I got the most amazing news this morning.
If I log onto http://www.smile.amazon.com instead of amazon.com, 0.5% of my purchase will go to the charity of my choice!
Of course I chose Beads of Courage!
Beads of Courage is a charity that provides beads to very sick kids for every needle stick, every X-ray, every procedure, every milestone in their treatment. The beads document the child’s courageous battle with their illness, sadly the illness is often cancer.
I MAKE Beads of Courage every week. Wednesday I made 46 of them. I put them in a punch bowl and when it is full, I ship them to the home office of Beads of Courage in Tucson. Here is a photo of the 8 pounds of Beads of Courage that I shipped last week:
I FREQUENTLY make Beads of Courage.
I FREQUENTLY buy from Amazon.
I hate shopping and so I buy all of my shampoo, skin care products, office supplies, books, TV episodes and most of my craft supplies from Amazon.
I am thrilled that all of my purchases will generate a donation to Beads of Courage!
Sign up right now. Click here:
Amazon will know just who you are.
Select your charity. That’s all there is to it!
Every time you sign on to http://www.smile.amazon.com Amazon will send 0.5% of your purchase price to Beads of Courage or the charity you selected.
It only works if you type smile.amazon.com. It won’t work if you just type amazon.com.
I’ve used a permanent marker to write smile.amazon.com on the frame of my computer screen. Once it is automatic for me to type smile.amazon.com, I’ll use some rubbing alcohol to remove the reminder.
I am announcing my big sale today.
If you go to my Etsy shop and put GRATITUDE in as the coupon code, you will get 20% off until Dec. 29.
You will find wonderful things there for your friends, sisters, mom, aunts and nieces. And mentors.
Shop in your pajamas!
One happy Thanksgiving Day I made my pie from a can of organic pumpkin. The hippie recipe on the can omitted sugar, a fact that I didn’t notice. I kept plunging a knife into the pie to test it for doneness, to no avail. Finally, sure that it was “done”, I took it out of the oven. When the pie cooled the knife cuts separated, forming a Pi: Pumpkin Pi.
I added extra sugar to my homemade whipped cream and all was well.
In the upper left corner of the placemat, you can see a glass salt cellar with five grains of corn in it. Here is a bigger photo of the dish:
The first year in this country the Pilgrims were STARVING. All they had for Thanksgiving dinner was five grains of corn apiece! My family has always commemorated this by putting five grains of popcorn in a little salt cellar at each place. We go around the table and each of us tells five things that we are grateful for.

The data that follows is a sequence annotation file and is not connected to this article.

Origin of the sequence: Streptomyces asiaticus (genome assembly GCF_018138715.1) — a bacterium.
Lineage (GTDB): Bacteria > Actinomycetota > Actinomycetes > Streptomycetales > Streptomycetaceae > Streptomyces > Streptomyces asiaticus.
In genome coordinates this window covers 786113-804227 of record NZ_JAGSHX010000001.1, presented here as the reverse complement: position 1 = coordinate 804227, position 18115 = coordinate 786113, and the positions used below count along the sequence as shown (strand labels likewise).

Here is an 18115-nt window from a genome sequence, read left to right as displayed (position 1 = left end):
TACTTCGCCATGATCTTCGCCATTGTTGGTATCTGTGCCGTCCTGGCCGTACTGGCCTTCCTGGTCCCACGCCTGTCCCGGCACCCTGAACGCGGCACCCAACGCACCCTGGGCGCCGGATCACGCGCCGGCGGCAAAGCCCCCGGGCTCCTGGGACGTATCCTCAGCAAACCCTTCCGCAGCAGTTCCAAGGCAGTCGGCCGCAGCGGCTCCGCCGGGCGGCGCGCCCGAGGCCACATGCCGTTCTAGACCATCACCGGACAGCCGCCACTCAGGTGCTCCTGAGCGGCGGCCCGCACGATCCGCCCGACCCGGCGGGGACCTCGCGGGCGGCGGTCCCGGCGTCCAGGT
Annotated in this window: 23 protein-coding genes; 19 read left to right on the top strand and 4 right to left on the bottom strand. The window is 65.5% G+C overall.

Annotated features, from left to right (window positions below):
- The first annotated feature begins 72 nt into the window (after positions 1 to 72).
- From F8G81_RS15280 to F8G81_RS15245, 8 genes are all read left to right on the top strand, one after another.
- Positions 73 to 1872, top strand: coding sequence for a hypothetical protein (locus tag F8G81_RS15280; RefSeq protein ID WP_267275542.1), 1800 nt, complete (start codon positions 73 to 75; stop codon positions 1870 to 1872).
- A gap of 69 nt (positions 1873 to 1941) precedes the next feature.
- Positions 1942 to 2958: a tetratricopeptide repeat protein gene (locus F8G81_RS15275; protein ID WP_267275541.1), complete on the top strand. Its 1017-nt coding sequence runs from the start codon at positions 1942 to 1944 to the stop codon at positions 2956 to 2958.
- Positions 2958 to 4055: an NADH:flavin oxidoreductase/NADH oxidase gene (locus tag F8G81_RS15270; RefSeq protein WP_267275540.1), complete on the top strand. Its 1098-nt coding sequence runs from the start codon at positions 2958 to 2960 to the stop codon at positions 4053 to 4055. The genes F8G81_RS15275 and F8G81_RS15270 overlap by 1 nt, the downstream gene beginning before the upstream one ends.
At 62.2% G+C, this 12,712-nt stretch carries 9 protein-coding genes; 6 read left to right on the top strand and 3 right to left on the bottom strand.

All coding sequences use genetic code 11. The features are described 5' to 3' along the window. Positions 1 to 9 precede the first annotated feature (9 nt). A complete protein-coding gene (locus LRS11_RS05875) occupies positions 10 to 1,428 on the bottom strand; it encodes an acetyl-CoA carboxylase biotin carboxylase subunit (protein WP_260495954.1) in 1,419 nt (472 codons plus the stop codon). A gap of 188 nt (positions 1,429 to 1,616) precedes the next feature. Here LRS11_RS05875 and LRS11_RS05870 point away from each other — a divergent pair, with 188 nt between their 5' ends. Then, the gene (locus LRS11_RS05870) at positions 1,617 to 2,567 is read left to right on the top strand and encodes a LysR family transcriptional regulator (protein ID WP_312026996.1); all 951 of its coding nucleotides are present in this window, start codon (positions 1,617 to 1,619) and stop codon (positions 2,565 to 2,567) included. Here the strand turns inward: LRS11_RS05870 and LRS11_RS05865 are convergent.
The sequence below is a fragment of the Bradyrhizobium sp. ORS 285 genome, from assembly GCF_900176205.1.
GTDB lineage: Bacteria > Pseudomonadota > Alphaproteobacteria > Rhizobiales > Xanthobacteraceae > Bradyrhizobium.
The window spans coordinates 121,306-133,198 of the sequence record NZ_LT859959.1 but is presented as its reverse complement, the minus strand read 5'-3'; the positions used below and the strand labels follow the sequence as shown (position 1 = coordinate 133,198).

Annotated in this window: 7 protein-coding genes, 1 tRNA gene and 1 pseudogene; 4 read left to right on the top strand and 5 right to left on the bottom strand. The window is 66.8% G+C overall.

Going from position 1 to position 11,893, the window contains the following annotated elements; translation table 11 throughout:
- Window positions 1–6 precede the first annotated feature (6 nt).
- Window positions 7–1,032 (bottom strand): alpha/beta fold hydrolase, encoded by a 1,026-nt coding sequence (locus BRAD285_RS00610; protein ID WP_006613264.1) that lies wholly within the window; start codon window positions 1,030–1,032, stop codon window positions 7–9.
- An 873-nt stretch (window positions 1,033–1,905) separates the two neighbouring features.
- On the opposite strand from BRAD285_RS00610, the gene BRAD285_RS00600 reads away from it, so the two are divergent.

One year I had so many guests that I put the corn grains on little circles of construction paper.
This year I will be dining at my daughter’s boyfriend’s home for Thanksgiving. He has picked up this gratitude custom and when it is my turn to tell my five gratefuls, you, my dear blog readers will be one of my gratefuls.
My daughter will be making her “Wicked Pumpkin Pie”; she adds double the spices. It is divine. She will, likely, remember to put in the sugar.
I already had an opal pendant, made for me by my Aunt Katherine thirty years ago. I stepped a few doors down the street from the jewelry store to a bead shop and bought these pearls. I went back to the hotel, fired up my computer, and ordered the opal beads through Etsy.
Today I had time to sit down and string them all together. I will wear them with the pendant which I will hang on a short gold chain. The pearl necklace hangs longer. I know my Aunt Katherine would be thrilled.
Katherine worked in my dentist-grandfather’s office during the Great Depression, along with Mother and the other three sisters. Katherine was the crafty one so Grandaddy Doc taught her to work in gold. Back then “filling” were done with gold inlays on the tooth. Katherine continued to work in gold and silver until her death at 84.
Katherine died the way I want to: with her boots on. She had gone to an “old folk’s home” to teach a jewelry class. She went back to her car for something she’d forgotten, sat down on the car seat and died.
I looked up while I was stringing and saw my neighbor’s maple tree blazing over the rooftop. I wrote this haiku: